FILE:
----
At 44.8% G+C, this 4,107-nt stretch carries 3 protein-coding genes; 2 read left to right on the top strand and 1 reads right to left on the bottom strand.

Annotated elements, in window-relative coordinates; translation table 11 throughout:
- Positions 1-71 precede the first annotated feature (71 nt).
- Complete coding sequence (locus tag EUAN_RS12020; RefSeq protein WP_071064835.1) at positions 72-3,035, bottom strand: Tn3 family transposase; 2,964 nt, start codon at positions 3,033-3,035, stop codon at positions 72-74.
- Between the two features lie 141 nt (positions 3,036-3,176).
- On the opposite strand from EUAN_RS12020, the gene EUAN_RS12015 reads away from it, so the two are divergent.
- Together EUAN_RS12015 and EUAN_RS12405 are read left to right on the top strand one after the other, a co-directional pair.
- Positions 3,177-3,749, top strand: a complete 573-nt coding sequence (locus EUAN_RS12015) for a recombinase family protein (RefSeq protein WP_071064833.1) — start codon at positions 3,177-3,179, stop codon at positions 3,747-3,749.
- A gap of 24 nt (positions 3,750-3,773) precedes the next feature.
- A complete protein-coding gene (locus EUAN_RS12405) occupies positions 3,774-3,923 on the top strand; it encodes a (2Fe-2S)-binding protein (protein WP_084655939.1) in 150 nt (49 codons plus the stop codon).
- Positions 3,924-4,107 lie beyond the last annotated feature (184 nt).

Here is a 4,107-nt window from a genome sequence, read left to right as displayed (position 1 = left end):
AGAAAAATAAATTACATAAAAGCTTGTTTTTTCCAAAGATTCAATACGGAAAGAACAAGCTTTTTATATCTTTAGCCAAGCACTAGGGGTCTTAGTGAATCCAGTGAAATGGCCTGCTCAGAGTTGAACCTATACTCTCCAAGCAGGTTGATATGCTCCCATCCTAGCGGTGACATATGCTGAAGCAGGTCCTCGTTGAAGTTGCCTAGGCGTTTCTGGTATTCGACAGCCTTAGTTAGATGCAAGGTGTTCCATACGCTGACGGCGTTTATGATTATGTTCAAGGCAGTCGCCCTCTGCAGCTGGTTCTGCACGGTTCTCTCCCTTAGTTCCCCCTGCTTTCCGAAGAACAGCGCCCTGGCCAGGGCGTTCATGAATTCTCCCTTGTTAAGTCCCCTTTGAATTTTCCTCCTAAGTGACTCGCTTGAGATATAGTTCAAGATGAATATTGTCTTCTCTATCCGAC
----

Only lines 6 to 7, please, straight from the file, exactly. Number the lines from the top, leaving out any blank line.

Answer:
- On the opposite strand from EUAN_RS12020, the gene EUAN_RS12015 reads away from it, so the two are divergent.
- Together EUAN_RS12015 and EUAN_RS12405 are read left to right on the top strand one after the other, a co-directional pair.